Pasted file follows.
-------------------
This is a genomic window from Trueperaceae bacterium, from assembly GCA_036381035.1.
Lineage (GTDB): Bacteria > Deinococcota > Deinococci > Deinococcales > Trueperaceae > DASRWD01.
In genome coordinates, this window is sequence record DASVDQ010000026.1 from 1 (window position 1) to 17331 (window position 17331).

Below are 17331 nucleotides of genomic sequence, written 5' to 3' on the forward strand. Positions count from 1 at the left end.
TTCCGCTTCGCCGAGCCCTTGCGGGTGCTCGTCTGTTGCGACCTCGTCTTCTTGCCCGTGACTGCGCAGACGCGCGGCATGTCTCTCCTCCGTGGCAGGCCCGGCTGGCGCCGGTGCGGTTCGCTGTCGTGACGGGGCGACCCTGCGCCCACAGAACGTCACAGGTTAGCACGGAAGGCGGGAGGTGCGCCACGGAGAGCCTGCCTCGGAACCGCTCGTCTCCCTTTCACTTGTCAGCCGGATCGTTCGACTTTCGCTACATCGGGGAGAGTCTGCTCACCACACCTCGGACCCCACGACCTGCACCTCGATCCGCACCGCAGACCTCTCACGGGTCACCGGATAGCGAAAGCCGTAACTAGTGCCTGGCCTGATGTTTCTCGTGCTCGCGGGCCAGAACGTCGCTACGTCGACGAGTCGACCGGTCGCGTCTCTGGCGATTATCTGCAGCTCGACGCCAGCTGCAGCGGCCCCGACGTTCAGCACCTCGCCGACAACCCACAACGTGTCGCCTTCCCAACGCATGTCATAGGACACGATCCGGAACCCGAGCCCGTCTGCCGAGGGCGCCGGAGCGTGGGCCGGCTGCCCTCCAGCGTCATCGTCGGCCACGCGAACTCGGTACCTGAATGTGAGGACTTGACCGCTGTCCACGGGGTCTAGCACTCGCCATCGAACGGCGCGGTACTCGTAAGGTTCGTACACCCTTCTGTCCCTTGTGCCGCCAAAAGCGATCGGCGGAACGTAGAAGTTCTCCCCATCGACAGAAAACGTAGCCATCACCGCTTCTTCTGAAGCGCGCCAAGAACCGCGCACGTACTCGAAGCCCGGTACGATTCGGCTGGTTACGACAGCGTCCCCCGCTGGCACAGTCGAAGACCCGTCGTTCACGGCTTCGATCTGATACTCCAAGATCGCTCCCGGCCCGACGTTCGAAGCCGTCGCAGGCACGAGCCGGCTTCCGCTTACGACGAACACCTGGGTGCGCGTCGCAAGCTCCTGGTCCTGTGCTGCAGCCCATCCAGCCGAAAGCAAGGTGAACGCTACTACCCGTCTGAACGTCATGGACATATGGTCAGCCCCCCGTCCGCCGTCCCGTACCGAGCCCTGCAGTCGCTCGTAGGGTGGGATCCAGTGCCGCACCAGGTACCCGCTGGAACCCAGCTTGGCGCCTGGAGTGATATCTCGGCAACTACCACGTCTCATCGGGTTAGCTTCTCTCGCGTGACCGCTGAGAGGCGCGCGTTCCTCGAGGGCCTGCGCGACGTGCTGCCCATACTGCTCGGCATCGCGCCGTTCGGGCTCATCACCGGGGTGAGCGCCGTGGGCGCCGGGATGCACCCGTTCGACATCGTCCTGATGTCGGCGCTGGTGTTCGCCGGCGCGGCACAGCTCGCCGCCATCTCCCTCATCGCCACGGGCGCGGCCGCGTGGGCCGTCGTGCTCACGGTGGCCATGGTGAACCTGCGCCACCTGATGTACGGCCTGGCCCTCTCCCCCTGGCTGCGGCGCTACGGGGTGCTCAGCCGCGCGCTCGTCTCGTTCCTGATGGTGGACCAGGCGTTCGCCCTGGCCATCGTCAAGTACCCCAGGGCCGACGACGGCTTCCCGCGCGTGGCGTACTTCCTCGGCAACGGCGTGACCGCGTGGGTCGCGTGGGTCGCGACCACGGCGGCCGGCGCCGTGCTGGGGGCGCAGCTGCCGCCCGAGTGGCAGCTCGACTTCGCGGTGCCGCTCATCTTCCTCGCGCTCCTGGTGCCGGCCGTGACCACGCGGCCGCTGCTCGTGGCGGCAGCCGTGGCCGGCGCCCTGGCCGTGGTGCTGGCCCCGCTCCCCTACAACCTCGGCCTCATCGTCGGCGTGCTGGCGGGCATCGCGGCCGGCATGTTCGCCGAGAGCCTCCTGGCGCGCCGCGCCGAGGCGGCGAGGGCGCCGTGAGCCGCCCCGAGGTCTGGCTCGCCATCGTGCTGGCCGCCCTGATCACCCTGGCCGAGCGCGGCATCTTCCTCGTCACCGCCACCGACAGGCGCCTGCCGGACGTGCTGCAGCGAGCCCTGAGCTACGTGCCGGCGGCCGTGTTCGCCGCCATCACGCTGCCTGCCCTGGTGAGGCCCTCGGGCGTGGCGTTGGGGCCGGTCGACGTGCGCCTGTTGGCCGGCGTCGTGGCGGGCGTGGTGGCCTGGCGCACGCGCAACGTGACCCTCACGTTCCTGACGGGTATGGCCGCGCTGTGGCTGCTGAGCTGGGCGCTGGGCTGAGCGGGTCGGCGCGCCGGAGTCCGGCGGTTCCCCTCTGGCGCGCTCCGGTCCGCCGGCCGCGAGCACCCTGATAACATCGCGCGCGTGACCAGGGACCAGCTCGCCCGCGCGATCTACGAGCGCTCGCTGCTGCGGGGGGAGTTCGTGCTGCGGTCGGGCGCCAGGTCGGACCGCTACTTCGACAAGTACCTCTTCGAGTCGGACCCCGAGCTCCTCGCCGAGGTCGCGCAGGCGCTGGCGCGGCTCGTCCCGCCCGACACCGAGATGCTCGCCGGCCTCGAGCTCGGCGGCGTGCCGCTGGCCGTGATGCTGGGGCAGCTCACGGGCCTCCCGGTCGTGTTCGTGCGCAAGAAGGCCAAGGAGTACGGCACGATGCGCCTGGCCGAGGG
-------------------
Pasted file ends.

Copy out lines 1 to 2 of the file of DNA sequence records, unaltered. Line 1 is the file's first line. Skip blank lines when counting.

This is a genomic window from Trueperaceae bacterium, from assembly GCA_036381035.1.
Lineage (GTDB): Bacteria > Deinococcota > Deinococci > Deinococcales > Trueperaceae > DASRWD01.